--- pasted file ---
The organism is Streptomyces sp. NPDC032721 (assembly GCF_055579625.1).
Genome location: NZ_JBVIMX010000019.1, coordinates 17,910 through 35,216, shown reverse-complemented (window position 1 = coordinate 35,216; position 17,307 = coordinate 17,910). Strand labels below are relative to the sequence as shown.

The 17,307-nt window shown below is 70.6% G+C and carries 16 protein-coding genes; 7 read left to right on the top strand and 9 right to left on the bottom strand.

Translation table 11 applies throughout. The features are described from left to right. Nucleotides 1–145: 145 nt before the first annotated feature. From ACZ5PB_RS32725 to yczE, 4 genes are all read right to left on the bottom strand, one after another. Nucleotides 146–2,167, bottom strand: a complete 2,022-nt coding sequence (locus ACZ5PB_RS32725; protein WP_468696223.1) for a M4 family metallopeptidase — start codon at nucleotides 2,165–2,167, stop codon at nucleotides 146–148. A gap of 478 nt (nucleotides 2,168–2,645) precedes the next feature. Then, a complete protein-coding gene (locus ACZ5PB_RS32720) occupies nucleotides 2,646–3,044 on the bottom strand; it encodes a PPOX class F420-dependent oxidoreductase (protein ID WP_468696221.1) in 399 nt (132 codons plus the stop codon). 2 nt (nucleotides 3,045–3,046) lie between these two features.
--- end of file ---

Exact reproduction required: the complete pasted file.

The organism is Streptomyces sp. NPDC032721 (assembly GCF_055579625.1).
Genome location: NZ_JBVIMX010000019.1, coordinates 17,910 through 35,216, shown reverse-complemented (window position 1 = coordinate 35,216; position 17,307 = coordinate 17,910). Strand labels below are relative to the sequence as shown.

The 17,307-nt window shown below is 70.6% G+C and carries 16 protein-coding genes; 7 read left to right on the top strand and 9 right to left on the bottom strand.

Translation table 11 applies throughout. The features are described from left to right. Nucleotides 1–145: 145 nt before the first annotated feature. From ACZ5PB_RS32725 to yczE, 4 genes are all read right to left on the bottom strand, one after another. Nucleotides 146–2,167, bottom strand: a complete 2,022-nt coding sequence (locus ACZ5PB_RS32725; protein WP_468696223.1) for a M4 family metallopeptidase — start codon at nucleotides 2,165–2,167, stop codon at nucleotides 146–148. A gap of 478 nt (nucleotides 2,168–2,645) precedes the next feature. Then, a complete protein-coding gene (locus ACZ5PB_RS32720) occupies nucleotides 2,646–3,044 on the bottom strand; it encodes a PPOX class F420-dependent oxidoreductase (protein ID WP_468696221.1) in 399 nt (132 codons plus the stop codon). 2 nt (nucleotides 3,045–3,046) lie between these two features.